Tentative is a relative term: LOL, just found this exact discussion about this exact car from 2004 when it was still new. I guess I like to take my time to decide sometimes.
Prius, 2004-6 or Prius V
Pros: Mileage, obviously. The pious thing is not a dealbreaker. Fairly decent number of low-miles examples in our desired price range.
Cons: Space. Hippies. Boring.
Tentative Conclusion: My yuppie guilt says yes, but the reality of that tiny cargo capacity and rear seating says no. Then the issue is the Prius V, which was so surprising to see on the street a few weeks ago, I had to take a picture [above]. And now, it's like Tribbles, they are freaking everywhere. The entire first boatload of Prius Vs came to DC. Frankly, it reminds me of a peoplemover, so the Mazda5 or something. Which, sure, but no.
1st Gen Scion xB, 2004-6
Pros: dude, seriously? This car is awesome. I've wanted one from day one. Great mileage. plenty of space. Headroom. Ugly awesome. Proudly cheap. Not easy, but not impossible to find very low-miles examples, which may have been driven gingerly by conscientious old people, or which were tricked the hell out as promo cars and driven almost never. Also sometimes include sick, sick stereos and multiple LCDs.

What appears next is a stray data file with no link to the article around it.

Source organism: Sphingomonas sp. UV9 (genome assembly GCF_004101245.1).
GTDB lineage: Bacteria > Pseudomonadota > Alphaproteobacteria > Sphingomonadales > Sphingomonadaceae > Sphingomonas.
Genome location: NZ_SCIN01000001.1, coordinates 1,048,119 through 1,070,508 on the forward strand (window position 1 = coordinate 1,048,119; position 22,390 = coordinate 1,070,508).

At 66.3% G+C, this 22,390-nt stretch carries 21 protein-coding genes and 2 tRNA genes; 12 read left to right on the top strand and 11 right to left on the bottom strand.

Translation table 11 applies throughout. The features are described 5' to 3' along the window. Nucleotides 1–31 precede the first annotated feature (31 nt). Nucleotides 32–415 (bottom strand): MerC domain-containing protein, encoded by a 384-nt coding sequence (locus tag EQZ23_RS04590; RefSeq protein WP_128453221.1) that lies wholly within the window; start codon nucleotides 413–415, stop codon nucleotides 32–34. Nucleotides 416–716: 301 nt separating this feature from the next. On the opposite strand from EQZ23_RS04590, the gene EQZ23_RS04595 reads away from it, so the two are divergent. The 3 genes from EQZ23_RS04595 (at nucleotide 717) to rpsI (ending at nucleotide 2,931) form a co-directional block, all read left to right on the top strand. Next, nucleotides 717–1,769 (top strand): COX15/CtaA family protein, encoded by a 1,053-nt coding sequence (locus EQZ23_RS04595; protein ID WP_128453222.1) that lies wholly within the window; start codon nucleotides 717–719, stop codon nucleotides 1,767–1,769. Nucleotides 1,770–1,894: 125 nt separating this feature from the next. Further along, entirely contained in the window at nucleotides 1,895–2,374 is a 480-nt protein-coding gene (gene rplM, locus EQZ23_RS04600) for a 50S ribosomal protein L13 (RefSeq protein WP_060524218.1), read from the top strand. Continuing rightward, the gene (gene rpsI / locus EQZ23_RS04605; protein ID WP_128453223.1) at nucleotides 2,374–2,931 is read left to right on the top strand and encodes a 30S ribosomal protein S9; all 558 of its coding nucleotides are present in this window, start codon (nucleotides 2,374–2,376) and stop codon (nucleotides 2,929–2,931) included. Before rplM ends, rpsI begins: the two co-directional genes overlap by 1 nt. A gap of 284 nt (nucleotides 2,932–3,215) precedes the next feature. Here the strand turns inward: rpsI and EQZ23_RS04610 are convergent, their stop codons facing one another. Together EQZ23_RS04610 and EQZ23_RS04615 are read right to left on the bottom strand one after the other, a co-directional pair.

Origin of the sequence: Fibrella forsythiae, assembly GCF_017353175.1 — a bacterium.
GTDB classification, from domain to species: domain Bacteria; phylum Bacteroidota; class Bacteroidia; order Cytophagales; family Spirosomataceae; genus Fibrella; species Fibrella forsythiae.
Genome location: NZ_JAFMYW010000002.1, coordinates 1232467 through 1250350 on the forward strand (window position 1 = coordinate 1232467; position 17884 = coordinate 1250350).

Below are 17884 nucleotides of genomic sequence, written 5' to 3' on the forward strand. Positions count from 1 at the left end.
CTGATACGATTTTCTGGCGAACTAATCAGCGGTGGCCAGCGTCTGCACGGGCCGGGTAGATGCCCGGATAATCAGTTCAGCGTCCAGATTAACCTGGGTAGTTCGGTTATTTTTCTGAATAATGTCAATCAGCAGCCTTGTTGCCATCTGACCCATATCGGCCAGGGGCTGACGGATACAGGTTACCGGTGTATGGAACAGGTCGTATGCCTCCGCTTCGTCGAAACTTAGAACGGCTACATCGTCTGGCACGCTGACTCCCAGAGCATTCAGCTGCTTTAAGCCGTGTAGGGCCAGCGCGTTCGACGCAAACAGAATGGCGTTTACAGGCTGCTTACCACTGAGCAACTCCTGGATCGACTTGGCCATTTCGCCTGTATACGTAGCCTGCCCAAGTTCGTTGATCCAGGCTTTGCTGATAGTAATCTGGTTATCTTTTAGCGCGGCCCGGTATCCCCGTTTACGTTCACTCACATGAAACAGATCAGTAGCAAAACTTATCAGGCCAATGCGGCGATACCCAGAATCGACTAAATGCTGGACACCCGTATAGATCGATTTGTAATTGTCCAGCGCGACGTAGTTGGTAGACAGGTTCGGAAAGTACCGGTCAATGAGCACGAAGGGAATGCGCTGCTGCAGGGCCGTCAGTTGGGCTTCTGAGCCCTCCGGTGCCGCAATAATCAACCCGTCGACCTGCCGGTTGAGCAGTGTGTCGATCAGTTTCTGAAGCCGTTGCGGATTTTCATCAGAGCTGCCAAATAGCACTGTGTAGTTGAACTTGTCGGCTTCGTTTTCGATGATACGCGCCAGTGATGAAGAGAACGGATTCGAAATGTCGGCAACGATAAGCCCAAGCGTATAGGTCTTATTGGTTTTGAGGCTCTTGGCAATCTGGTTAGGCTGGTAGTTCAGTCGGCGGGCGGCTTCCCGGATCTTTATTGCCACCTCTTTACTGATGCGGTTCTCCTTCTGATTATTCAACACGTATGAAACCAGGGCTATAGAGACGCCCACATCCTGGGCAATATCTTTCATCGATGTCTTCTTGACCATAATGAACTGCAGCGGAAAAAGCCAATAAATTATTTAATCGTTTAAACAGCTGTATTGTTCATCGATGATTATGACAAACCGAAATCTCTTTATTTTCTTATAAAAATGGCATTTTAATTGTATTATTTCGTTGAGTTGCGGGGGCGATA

Cons: Also sometimes include sick, sick stereos and multiple LCDs, seriously, people, do you really think you're going to get even 10 cents on the dollar for all your cockamamie mods? Or that I want to pay $14,000 for a 6-year-old $15,000 car with 100K miles?
Tentative Conclusion: I guess the real DTQ is, "Should I get a Scion xB, and if so, what are the things I should consider, like should I get a sick show car and try to make it a little less embarrassingly normal, or should I just go for the stock box, and do my own occasional sick vinyl wraps, or is the cheap box experience of driving it a little too pronounced to ignore, please say it's not, because I used to think that I was too old for an xB, but now I've come around to thinking maybe I'm too young, but could I pull it off somehow, or am I really kidding myself and begging to be saved from a really comically lame midlife crisis, just get the Passat or E-Class and be done with it?"